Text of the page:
Oman Environmental Services Holding Company SAOC (be’ah), the Sultanate’s solid waste management flagship, has embarked on a plan to harness the potentially prodigious quantities of used cooking oil (UCO) generated daily across the country for use as feedstock in the production of commercially valuable and eco-friendly biodiesel.
On Monday, the state-run utility invited interest investors to prequalify for a competitive tender leading to the award of a contract for the management and recycling of UCO in the Sultanate. The initiative is expected to lead to the production and sale of biodiesel in Oman, said be’ah.
“The purpose of this pre-qualification document is to assess international and local interest from developers with relevant experience to manage the collection and/or the treatment of generated (used cooking oil) from local generators to be utilised as a feedstock into biodiesel production, on a Design, build, own and operate (DBOO) basis,” it stated. The utility is allocating a 25,000 sq metre plot of land within the Barka landfill for the establishment of the biodiesel facility.
According to experts, sizable quantities of cooking oil are generated every day by hotels, restaurants, fast food outlets, school cafeterias, catering companies, camps and even residential homes. While a portion of this waste is collected by firms for onward export to overseas-based recyclers, the remainder is understood to be disposed of in drains and landfills. Additionally, there are concerns that waste cooking oil is being resold to the detriment of public health.
Indeed, consumer and environmental health are underlying objectives behind this biodiesel project is environment-driven, says be’ah. The initiative aims to (i) eliminate illegal dumping of used cooking oil down the drain, which leads to blockages that cost the government of Oman major expenses to resolve these blockages; and (ii) eradicate environmental and health concerns resulting from the reselling or reusing of UCO in refrying causing severe health impacts.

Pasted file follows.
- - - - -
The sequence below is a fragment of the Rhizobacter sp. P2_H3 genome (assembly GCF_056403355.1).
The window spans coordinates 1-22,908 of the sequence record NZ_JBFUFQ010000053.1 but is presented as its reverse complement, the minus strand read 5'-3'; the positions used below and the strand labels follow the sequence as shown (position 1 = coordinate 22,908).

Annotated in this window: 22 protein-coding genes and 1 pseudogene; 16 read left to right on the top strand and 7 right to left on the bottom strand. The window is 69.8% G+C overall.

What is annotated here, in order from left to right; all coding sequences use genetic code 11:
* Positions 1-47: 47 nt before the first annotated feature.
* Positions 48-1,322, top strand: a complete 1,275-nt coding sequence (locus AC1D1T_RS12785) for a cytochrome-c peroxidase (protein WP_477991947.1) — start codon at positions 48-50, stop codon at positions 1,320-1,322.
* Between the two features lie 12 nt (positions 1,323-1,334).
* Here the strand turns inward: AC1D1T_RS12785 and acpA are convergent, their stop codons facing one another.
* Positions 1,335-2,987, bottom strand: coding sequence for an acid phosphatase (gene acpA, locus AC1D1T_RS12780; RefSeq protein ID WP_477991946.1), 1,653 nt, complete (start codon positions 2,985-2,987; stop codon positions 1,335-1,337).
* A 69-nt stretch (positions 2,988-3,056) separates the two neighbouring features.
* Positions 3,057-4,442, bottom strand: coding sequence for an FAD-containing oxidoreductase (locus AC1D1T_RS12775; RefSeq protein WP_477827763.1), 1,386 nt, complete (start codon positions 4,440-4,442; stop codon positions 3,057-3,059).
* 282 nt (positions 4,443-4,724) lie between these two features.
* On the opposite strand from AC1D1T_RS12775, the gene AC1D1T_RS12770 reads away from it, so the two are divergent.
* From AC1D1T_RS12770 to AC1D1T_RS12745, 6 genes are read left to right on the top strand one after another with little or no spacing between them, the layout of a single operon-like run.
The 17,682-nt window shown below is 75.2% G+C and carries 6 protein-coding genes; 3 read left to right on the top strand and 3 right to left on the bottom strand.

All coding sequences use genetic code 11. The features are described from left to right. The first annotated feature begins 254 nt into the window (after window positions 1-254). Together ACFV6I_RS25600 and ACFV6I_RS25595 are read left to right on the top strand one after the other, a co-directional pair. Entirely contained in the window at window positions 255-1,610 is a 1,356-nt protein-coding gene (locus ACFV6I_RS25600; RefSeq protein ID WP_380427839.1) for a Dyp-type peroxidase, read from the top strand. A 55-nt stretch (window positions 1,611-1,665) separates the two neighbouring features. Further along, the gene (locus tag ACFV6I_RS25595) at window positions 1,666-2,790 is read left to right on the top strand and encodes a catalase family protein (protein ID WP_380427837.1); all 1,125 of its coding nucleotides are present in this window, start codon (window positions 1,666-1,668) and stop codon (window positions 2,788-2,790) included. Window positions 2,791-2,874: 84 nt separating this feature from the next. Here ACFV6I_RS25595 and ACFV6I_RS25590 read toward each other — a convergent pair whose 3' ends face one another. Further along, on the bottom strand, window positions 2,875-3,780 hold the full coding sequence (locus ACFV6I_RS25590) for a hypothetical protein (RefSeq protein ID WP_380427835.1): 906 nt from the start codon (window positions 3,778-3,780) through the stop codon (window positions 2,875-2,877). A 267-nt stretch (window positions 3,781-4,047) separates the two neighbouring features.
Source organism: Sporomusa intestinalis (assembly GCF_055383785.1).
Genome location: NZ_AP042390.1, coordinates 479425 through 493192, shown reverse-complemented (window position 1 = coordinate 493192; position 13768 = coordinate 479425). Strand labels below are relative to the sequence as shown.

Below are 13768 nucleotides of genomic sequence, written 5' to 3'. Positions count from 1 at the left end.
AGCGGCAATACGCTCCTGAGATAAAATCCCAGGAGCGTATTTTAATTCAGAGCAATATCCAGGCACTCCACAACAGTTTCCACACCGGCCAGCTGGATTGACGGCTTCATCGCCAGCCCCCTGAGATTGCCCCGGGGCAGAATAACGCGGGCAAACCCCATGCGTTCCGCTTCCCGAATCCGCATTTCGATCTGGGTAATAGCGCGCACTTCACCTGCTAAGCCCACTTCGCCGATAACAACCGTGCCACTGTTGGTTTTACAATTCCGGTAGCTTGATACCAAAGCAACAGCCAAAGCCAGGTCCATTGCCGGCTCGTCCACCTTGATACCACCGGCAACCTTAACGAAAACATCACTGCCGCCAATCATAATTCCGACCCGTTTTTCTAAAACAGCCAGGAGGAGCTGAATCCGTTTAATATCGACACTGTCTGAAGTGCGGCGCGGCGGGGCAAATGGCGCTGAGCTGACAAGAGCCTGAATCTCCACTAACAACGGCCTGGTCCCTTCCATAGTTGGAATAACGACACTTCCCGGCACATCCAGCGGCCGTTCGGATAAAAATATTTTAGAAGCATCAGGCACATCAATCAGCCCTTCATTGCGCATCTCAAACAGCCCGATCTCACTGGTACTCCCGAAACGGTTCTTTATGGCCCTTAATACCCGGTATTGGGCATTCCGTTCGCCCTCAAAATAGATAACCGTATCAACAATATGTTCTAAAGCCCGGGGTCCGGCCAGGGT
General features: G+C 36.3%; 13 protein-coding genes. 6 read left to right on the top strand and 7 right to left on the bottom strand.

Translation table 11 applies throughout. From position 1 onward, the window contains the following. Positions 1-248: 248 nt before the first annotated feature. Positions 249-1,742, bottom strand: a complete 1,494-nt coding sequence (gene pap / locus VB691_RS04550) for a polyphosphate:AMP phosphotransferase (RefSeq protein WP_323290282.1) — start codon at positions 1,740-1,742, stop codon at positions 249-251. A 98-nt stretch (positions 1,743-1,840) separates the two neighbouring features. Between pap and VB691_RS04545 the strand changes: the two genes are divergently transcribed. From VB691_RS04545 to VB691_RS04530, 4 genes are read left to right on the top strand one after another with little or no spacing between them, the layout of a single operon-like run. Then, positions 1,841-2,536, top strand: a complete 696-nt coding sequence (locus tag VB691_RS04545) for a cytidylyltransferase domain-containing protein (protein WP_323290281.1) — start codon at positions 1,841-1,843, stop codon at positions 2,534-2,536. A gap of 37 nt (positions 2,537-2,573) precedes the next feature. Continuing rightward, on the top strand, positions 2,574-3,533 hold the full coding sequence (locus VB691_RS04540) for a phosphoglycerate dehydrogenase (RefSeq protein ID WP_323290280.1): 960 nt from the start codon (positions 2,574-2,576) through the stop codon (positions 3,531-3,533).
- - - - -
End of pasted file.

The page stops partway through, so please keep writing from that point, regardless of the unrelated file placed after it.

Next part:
A key goal is to harness the commercial potential behind the recycling of waste cooking oil, be’ah has stressed. By promoting recycling and conversion into biodiesel, the project will help reinforce a recently introduced ban on exports of recyclable waste and thereby encourage the commercialization of recycling opportunities in-country.
Equally, it will promote the “replacement of petroleum diesel consumption by integrating appropriate biodiesel blends that minimize the negative effects on standard diesel engines and NOx emissions”, be’ah further added.
Interested investors have been invited to submit an outline of their proposal for the “design, build, procurement, construction, insurance, financing, testing, commissioning, operating and maintaining a biodiesel production facility” using used cooking oil as feedstock. Also solicited by be’ah are details about the choice of advanced and efficient technologies that are proposed by the investor to minimise energy and chemical losses, while producing biodiesel at “international quality standards”.
be’ah says it is collaborating with Royal Oman Police Customs to restrict any exports of used cooking oil with the goal of promoting its recycling in-house. Collectors duly approved by be’ah and the Ministry of Environment and Climate Affairs (MECA) will also be integrated into the collection scheme, it stated.